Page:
Chapter1-bag2-mikroprocessor

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Chapter1-bag2-mikroprocessor

  1. 1. Computer Data Formats Microprocessor Course Electrical Engineering Department University of Indonesia
  2. 2. ASCII Data <ul><li>American Standard Code for Information Interchange (ASCII) data represent alphanumeric characters in the memory of a computer system ( Table 1.7 ) </li></ul><ul><li>The standard ASCII code is a 7-bit code with the eighth and MSB used to hold parity in some systems </li></ul><ul><li>ASCII are most often stored in memory using a special directive to the assembler program called define byte(s) or DB </li></ul>
  3. 3. BCD Data <ul><li>Binary-Coded Decimal (BCD) information is stored in either packed or unpacked forms </li></ul><ul><li>Packed BCD data are stored as two digits per byte </li></ul><ul><li>Unpacked BCD data are strored as one digit per byte </li></ul><ul><li>The range of a BCD digit extends from 0000 2 to 1001 2 or 0-9 decimal </li></ul><ul><li>Table 1.9 shows some decimal numbers converted to both packed ad unpacked BCD </li></ul>
  4. 4. Byte-Sized Data <ul><li>Byte-size data are stored as unsigned and signed integers </li></ul><ul><li>Negative signed numbers are stored in the 2’s complement form </li></ul><ul><ul><li>Whenever a number is 2’s complement, its sign changes from negative to positive or positive to negative </li></ul></ul><ul><ul><li>See example 1-22, 1-23 </li></ul></ul><ul><li>Define bit ( DB ) directive is used to store 8-bit data in memory </li></ul>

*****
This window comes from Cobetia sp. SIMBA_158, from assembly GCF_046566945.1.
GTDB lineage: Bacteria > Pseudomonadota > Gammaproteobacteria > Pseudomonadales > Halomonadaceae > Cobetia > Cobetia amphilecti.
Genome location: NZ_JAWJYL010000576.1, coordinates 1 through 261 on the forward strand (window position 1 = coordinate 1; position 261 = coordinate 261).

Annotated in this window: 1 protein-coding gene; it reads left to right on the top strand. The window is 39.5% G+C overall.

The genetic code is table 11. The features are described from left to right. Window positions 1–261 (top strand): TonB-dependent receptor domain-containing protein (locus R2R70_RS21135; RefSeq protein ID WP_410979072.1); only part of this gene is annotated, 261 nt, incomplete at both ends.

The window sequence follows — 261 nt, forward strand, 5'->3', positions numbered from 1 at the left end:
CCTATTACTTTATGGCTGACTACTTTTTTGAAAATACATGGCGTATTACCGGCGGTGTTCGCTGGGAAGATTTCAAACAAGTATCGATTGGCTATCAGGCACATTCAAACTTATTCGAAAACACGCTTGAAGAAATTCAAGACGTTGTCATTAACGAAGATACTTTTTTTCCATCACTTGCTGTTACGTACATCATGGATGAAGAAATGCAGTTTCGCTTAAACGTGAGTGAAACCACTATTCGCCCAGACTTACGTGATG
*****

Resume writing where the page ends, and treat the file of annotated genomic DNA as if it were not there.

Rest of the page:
5. 5. Word-sized Data <ul><li>A word (16-bits) is formed with two bytes of data </li></ul><ul><li>The LSB is always stored in the lowest-numbered memory location, the MSB in the highest (i.e., little endian format) -- used with Intel family of microprocessor </li></ul><ul><li>An alternate method (i.e., big endian format) is used with the motorolla family of micro-processors </li></ul>
  6. 6. Word-sized Data <ul><li>Fig 1.11(a) & (b) shows the weight of each bit position in a word of data </li></ul><ul><li>Example 1.25 shows several signed and unsigned word-sized data stored in memory using the assembler program </li></ul><ul><li>Note that define word(s) directive or DW causes the assembler to store words in the memory </li></ul>
  7. 7. Doubleword-sized Data <ul><li>Doubleword-sized data requires four bytes of memory (32-bit number) </li></ul><ul><li>Doubleword-sized data appear as a product after a multiplication and also as a dividend before a division </li></ul><ul><li>Fig. 1-12 shows the form used to store doublewords in the memory and the binary weights of each bit position </li></ul><ul><li>To define doubleword-sized data, use assembler directive define doubleword or DD </li></ul>
  8. 8. Real Numbers <ul><li>A real number (floating-point number) contains two parts: a mantissa, significand, or fraction and an exponent </li></ul><ul><li>Fig. 1-13 and example 1-27 depicts both the 4-byte ( single precision ) and 8-byte ( double precision ) forms of real numbers </li></ul><ul><li>The exponent is stored as a biased exponent </li></ul><ul><ul><li>an exponent of 2 3 is represented as a biased exponent of 127+3 or 130 (82H) in the single- precision form or as 1026 (402H) in the double-precision form </li></ul></ul>

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